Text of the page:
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Topics: Needs Analysis, Sales

Trouble is Your Friend

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Last weekend I set out on mission to Home Depot. Lately, I have found myself involved in a number of short projects around the house, and I had come to two conclusions:

  1. Having a portable light would be very handy.
  2. Even though I have a portable light, it requires a wall plug and I’d rather not haul around a bulky light with a large orange cord and then seek an outlet.

I knew from keeping a casual eye on technology that LEDs and even some of the new efficient fluorescent bulbs put out plenty of light on battery power that lasts a long time. Sure enough, I accomplished my mission. Ten minutes and $31 later, I had my problem solved. I have already used it twice and it works well!

I bet this story doesn’t surprise you at all. You set out to solve problems in your life all the time, and often find good solutions, right? So when it comes time to approach a prospect, why do so many of us forget one of the most fundamental rules about capturing someone’s attention? It begins with identifying a potential problem within the business that needs attention. Otherwise, why would the prospect pay attention to you? The bottom line is that people only buy when there is a discrepancy between what they need to happen and what is actually happening. Motivated prospects are usually in one of two modes:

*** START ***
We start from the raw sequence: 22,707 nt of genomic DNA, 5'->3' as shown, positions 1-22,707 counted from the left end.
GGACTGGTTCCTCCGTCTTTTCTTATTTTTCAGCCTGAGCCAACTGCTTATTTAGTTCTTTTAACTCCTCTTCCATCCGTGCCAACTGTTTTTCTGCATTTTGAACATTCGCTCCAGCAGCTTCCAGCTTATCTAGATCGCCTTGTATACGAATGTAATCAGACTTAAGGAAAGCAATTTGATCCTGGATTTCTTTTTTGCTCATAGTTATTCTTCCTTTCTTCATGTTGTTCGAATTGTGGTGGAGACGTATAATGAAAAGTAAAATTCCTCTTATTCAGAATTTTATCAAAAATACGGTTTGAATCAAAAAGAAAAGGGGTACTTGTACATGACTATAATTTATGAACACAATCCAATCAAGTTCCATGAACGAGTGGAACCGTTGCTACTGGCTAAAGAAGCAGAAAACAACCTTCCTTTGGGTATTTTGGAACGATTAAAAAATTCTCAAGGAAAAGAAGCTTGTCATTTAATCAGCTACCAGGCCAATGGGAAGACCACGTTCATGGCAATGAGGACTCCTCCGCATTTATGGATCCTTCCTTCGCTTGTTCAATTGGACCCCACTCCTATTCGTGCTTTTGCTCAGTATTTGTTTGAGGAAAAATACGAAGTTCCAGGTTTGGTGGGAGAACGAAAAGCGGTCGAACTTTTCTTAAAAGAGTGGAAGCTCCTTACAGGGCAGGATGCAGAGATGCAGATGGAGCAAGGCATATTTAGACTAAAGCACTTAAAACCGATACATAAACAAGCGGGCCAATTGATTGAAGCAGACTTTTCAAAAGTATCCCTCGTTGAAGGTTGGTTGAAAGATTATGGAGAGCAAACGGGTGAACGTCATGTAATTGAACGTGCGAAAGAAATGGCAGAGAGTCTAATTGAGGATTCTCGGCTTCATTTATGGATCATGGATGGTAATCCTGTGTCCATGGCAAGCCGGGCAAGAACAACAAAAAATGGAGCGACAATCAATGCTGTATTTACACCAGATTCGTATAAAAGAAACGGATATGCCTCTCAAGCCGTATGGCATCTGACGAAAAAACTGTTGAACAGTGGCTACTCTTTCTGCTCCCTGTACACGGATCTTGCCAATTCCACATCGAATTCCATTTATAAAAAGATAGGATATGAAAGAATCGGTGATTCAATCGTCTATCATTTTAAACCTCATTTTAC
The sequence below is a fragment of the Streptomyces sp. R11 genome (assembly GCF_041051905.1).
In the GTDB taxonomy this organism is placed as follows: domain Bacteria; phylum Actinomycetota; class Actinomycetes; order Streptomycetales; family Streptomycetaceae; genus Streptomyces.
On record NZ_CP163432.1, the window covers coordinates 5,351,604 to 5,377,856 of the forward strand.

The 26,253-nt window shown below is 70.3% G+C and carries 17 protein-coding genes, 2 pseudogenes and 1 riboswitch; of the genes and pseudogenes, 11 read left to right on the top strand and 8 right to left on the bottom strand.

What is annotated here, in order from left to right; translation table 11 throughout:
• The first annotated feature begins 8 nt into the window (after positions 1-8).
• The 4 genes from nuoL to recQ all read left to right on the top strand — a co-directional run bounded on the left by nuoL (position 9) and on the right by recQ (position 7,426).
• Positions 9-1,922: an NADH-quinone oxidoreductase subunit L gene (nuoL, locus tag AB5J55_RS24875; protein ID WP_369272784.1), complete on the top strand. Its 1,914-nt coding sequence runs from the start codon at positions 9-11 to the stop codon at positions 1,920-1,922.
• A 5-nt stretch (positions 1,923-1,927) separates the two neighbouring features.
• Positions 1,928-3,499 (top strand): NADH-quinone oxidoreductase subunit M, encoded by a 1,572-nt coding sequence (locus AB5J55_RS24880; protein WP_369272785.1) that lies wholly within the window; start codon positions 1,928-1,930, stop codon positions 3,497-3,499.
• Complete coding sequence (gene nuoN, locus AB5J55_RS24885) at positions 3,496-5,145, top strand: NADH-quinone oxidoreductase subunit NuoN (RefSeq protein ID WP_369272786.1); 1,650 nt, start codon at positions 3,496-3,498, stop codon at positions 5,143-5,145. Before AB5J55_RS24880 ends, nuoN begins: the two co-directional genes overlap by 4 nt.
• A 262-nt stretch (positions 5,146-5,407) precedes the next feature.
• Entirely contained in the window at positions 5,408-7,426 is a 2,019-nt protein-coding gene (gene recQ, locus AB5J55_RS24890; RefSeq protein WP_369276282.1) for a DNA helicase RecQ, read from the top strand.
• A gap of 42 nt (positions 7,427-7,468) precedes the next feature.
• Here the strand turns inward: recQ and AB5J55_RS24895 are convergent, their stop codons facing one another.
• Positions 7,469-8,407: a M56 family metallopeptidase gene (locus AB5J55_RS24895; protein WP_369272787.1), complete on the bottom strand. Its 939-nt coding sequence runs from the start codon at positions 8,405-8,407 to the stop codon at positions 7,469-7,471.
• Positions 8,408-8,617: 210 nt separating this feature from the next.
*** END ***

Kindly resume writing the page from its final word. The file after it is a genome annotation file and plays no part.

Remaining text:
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Topics: Needs Analysis, Sales, prospecting

The Two Biggest Problems B2B Salespeople Have With Proposals

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1.  They don’t hear “yes” often enough.

2.  They don’t hear “no” often enough.

When you talk to salespeople all time as I do, it’s easy to see the biggest problem with many proposals is that they seem to fall into a black hole, an abyss, where salespeople don’t hear either "yes" or "no." That’s a problem.

It’s better to hear “no” than nothing. As a result, salespeople feed pending information to their managers each week, which includes proposals still hanging out there, and sales managers continue to miss their projections with faulty data. Experience shows that each week that goes by between presentation and getting an answer, the chance of closing a proposal goes down. In fact, the closing percentage on proposals over 30 days old is usually less than 10%, far less than what the salespeople are projecting. The reality is a no answer is usually a “no” answer.

So, how can salespeople avoid having their proposals drop off the face of the planet, never to be heard about again? Here are some steps that should be useful:

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Topics: Proposal, Needs Analysis, Sales

Three Essential (Often-Overlooked) Metrics Sales Managers Should Track for Better Performance

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I surely hear a lot of talk these days about success in setting new-business appointments. Sales managers often say with a degree of pride, “Our team set 28 appointments last week.” Or, “We had a very good appointment-setting session and got 31 new appointments in only two hours.”

These numbers are impressive, and the logical sequence of events from there would be a steady increase in new business volume. But, too often, when those new business metrics come in, the cause and effect doesn’t exist. New business does not spike as one would expect after four straight weeks of appointment setting. 

So, what is wrong?

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Topics: Setting Appointments, Sales